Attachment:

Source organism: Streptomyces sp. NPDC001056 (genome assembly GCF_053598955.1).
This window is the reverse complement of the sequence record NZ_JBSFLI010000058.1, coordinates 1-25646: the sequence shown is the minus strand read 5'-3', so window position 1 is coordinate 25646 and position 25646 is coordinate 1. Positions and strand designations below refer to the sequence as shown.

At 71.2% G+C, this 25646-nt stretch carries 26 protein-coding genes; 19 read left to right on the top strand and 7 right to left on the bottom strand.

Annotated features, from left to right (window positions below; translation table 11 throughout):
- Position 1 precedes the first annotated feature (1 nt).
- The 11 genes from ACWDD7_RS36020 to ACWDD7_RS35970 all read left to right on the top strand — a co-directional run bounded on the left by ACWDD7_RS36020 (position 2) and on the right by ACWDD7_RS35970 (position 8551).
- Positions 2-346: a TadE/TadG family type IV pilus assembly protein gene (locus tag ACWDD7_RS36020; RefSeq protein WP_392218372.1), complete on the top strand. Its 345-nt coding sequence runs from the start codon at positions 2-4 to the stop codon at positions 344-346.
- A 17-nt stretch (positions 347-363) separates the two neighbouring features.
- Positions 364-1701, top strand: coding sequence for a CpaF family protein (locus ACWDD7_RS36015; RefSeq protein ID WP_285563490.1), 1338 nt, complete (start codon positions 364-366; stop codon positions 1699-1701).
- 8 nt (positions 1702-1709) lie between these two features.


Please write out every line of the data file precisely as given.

Source organism: Streptomyces sp. NPDC001056 (genome assembly GCF_053598955.1).
This window is the reverse complement of the sequence record NZ_JBSFLI010000058.1, coordinates 1-25646: the sequence shown is the minus strand read 5'-3', so window position 1 is coordinate 25646 and position 25646 is coordinate 1. Positions and strand designations below refer to the sequence as shown.

At 71.2% G+C, this 25646-nt stretch carries 26 protein-coding genes; 19 read left to right on the top strand and 7 right to left on the bottom strand.

Annotated features, from left to right (window positions below; translation table 11 throughout):
- Position 1 precedes the first annotated feature (1 nt).
- The 11 genes from ACWDD7_RS36020 to ACWDD7_RS35970 all read left to right on the top strand — a co-directional run bounded on the left by ACWDD7_RS36020 (position 2) and on the right by ACWDD7_RS35970 (position 8551).
- Positions 2-346: a TadE/TadG family type IV pilus assembly protein gene (locus tag ACWDD7_RS36020; RefSeq protein WP_392218372.1), complete on the top strand. Its 345-nt coding sequence runs from the start codon at positions 2-4 to the stop codon at positions 344-346.
- A 17-nt stretch (positions 347-363) separates the two neighbouring features.
- Positions 364-1701, top strand: coding sequence for a CpaF family protein (locus ACWDD7_RS36015; RefSeq protein ID WP_285563490.1), 1338 nt, complete (start codon positions 364-366; stop codon positions 1699-1701).
- 8 nt (positions 1702-1709) lie between these two features.